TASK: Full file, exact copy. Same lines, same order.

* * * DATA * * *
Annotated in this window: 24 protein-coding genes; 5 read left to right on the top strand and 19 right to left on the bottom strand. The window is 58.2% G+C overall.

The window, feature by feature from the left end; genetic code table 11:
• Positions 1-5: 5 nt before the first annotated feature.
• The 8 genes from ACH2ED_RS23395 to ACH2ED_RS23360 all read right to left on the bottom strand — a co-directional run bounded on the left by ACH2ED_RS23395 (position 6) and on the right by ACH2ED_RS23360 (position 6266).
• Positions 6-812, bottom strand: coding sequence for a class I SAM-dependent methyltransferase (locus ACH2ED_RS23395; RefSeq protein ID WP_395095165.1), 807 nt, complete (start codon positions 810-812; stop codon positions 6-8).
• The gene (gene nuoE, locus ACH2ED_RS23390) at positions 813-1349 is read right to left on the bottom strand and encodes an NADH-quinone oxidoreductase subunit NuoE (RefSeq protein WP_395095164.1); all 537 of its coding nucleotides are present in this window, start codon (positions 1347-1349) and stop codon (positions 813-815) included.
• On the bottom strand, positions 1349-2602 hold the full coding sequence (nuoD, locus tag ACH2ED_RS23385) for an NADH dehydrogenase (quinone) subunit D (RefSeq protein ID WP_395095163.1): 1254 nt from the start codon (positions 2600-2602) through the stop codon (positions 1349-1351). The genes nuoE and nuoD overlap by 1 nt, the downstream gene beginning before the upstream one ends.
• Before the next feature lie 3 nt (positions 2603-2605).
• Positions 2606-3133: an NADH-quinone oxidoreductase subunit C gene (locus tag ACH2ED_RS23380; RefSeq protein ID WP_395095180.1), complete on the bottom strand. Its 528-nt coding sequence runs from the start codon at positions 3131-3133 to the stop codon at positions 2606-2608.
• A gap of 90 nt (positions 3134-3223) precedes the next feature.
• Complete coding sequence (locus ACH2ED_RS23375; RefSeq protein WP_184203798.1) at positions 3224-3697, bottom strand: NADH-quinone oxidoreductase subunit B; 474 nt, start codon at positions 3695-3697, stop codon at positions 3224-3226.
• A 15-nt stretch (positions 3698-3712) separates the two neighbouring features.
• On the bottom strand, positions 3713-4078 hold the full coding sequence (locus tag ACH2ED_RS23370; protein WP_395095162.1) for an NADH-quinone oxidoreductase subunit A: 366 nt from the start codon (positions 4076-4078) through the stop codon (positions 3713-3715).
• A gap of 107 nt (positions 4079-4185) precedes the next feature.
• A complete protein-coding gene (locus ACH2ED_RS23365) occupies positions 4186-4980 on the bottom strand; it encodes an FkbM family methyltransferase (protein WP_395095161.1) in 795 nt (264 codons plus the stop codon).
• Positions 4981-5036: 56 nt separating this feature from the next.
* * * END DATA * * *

Annotated in this window: 24 protein-coding genes; 5 read left to right on the top strand and 19 right to left on the bottom strand. The window is 58.2% G+C overall.

The window, feature by feature from the left end; genetic code table 11:
• Positions 1-5: 5 nt before the first annotated feature.
• The 8 genes from ACH2ED_RS23395 to ACH2ED_RS23360 all read right to left on the bottom strand — a co-directional run bounded on the left by ACH2ED_RS23395 (position 6) and on the right by ACH2ED_RS23360 (position 6266).
• Positions 6-812, bottom strand: coding sequence for a class I SAM-dependent methyltransferase (locus ACH2ED_RS23395; RefSeq protein ID WP_395095165.1), 807 nt, complete (start codon positions 810-812; stop codon positions 6-8).
• The gene (gene nuoE, locus ACH2ED_RS23390) at positions 813-1349 is read right to left on the bottom strand and encodes an NADH-quinone oxidoreductase subunit NuoE (RefSeq protein WP_395095164.1); all 537 of its coding nucleotides are present in this window, start codon (positions 1347-1349) and stop codon (positions 813-815) included.
• On the bottom strand, positions 1349-2602 hold the full coding sequence (nuoD, locus tag ACH2ED_RS23385) for an NADH dehydrogenase (quinone) subunit D (RefSeq protein ID WP_395095163.1): 1254 nt from the start codon (positions 2600-2602) through the stop codon (positions 1349-1351). The genes nuoE and nuoD overlap by 1 nt, the downstream gene beginning before the upstream one ends.
• Before the next feature lie 3 nt (positions 2603-2605).
• Positions 2606-3133: an NADH-quinone oxidoreductase subunit C gene (locus tag ACH2ED_RS23380; RefSeq protein ID WP_395095180.1), complete on the bottom strand. Its 528-nt coding sequence runs from the start codon at positions 3131-3133 to the stop codon at positions 2606-2608.
• A gap of 90 nt (positions 3134-3223) precedes the next feature.
• Complete coding sequence (locus ACH2ED_RS23375; RefSeq protein WP_184203798.1) at positions 3224-3697, bottom strand: NADH-quinone oxidoreductase subunit B; 474 nt, start codon at positions 3695-3697, stop codon at positions 3224-3226.
• A 15-nt stretch (positions 3698-3712) separates the two neighbouring features.
• On the bottom strand, positions 3713-4078 hold the full coding sequence (locus tag ACH2ED_RS23370; protein WP_395095162.1) for an NADH-quinone oxidoreductase subunit A: 366 nt from the start codon (positions 4076-4078) through the stop codon (positions 3713-3715).
• A gap of 107 nt (positions 4079-4185) precedes the next feature.
• A complete protein-coding gene (locus ACH2ED_RS23365) occupies positions 4186-4980 on the bottom strand; it encodes an FkbM family methyltransferase (protein WP_395095161.1) in 795 nt (264 codons plus the stop codon).
• Positions 4981-5036: 56 nt separating this feature from the next.